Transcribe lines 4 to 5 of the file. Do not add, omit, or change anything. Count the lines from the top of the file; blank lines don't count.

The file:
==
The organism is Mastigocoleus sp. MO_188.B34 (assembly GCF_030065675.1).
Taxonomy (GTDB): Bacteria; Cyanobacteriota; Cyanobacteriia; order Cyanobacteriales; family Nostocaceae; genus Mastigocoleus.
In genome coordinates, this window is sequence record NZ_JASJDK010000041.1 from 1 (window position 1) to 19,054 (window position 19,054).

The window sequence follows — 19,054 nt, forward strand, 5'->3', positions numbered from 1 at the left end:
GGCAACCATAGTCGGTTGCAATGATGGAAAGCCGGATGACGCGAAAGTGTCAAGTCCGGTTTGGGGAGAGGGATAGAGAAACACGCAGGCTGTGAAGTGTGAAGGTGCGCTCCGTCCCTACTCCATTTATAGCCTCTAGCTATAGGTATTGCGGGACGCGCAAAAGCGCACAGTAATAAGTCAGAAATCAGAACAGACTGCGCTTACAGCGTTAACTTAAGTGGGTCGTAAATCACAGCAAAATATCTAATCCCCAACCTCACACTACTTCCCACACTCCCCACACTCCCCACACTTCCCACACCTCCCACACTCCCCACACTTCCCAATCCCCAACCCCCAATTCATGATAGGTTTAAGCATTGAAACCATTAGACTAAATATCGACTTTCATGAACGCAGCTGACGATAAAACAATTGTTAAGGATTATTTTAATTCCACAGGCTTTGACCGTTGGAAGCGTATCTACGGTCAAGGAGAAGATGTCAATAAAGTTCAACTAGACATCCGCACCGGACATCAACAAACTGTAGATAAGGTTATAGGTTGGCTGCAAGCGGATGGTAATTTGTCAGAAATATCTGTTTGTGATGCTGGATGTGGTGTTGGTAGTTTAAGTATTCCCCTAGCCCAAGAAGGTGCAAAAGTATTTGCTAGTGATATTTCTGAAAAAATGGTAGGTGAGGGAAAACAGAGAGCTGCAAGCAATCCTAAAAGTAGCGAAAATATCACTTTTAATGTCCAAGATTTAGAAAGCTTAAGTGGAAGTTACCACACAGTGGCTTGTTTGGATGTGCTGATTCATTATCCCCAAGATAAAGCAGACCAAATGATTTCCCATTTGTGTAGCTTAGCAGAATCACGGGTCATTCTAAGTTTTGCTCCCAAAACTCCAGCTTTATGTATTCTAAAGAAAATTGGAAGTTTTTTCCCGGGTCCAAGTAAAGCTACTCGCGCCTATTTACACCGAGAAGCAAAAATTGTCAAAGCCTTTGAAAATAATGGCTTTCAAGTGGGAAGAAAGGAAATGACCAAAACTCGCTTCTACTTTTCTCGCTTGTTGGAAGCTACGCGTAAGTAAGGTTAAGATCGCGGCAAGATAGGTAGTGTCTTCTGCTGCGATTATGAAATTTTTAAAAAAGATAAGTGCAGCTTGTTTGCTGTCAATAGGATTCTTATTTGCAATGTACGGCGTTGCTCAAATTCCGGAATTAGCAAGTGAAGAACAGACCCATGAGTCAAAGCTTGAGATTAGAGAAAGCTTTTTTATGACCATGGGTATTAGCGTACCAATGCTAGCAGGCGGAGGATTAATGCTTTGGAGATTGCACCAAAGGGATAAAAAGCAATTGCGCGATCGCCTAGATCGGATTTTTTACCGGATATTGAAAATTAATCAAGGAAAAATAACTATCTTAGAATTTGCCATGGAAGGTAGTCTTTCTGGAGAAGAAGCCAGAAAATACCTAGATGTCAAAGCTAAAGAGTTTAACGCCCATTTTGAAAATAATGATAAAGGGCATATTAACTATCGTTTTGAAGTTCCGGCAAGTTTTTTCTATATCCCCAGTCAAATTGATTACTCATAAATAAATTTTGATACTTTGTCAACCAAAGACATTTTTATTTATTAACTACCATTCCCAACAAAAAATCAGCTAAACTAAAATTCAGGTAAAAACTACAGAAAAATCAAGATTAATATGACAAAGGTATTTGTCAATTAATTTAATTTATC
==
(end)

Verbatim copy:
The window sequence follows — 19,054 nt, forward strand, 5'->3', positions numbered from 1 at the left end:
GGCAACCATAGTCGGTTGCAATGATGGAAAGCCGGATGACGCGAAAGTGTCAAGTCCGGTTTGGGGAGAGGGATAGAGAAACACGCAGGCTGTGAAGTGTGAAGGTGCGCTCCGTCCCTACTCCATTTATAGCCTCTAGCTATAGGTATTGCGGGACGCGCAAAAGCGCACAGTAATAAGTCAGAAATCAGAACAGACTGCGCTTACAGCGTTAACTTAAGTGGGTCGTAAATCACAGCAAAATATCTAATCCCCAACCTCACACTACTTCCCACACTCCCCACACTCCCCACACTTCCCACACCTCCCACACTCCCCACACTTCCCAATCCCCAACCCCCAATTCATGATAGGTTTAAGCATTGAAACCATTAGACTAAATATCGACTTTCATGAACGCAGCTGACGATAAAACAATTGTTAAGGATTATTTTAATTCCACAGGCTTTGACCGTTGGAAGCGTATCTACGGTCAAGGAGAAGATGTCAATAAAGTTCAACTAGACATCCGCACCGGACATCAACAAACTGTAGATAAGGTTATAGGTTGGCTGCAAGCGGATGGTAATTTGTCAGAAATATCTGTTTGTGATGCTGGATGTGGTGTTGGTAGTTTAAGTATTCCCCTAGCCCAAGAAGGTGCAAAAGTATTTGCTAGTGATATTTCTGAAAAAATGGTAGGTGAGGGAAAACAGAGAGCTGCAAGCAATCCTAAAAGTAGCGAAAATATCACTTTTAATGTCCAAGATTTAGAAAGCTTAAGTGGAAGTTACCACACAGTGGCTTGTTTGGATGTGCTGATTCATTATCCCCAAGATAAAGCAGACCAAATGATTTCCCATTTGTGTAGCTTAGCAGAATCACGGGTCATTCTAAGTTTTGCTCCCAAAACTCCAGCTTTATGTATTCTAAAGAAAATTGGAAGTTTTTTCCCGGGTCCAAGTAAAGCTACTCGCGCCTATTTACACCGAGAAGCAAAAATTGTCAAAGCCTTTGAAAATAATGGCTTTCAAGTGGGAAGAAAGGAAATGACCAAAACTCGCTTCTACTTTTCTCGCTTGTTGGAAGCTACGCGTAAGTAAGGTTAAGATCGCGGCAAGATAGGTAGTGTCTTCTGCTGCGATTATGAAATTTTTAAAAAAGATAAGTGCAGCTTGTTTGCTGTCAATAGGATTCTTATTTGCAATGTACGGCGTTGCTCAAATTCCGGAATTAGCAAGTGAAGAACAGACCCATGAGTCAAAGCTTGAGATTAGAGAAAGCTTTTTTATGACCATGGGTATTAGCGTACCAATGCTAGCAGGCGGAGGATTAATGCTTTGGAGATTGCACCAAAGGGATAAAAAGCAATTGCGCGATCGCCTAGATCGGATTTTTTACCGGATATTGAAAATTAATCAAGGAAAAATAACTATCTTAGAATTTGCCATGGAAGGTAGTCTTTCTGGAGAAGAAGCCAGAAAATACCTAGATGTCAAAGCTAAAGAGTTTAACGCCCATTTTGAAAATAATGATAAAGGGCATATTAACTATCGTTTTGAAGTTCCGGCAAGTTTTTTCTATATCCCCAGTCAAATTGATTACTCATAAATAAATTTTGATACTTTGTCAACCAAAGACATTTTTATTTATTAACTACCATTCCCAACAAAAAATCAGCTAAACTAAAATTCAGGTAAAAACTACAGAAAAATCAAGATTAATATGACAAAGGTATTTGTCAATTAATTTAATTTATC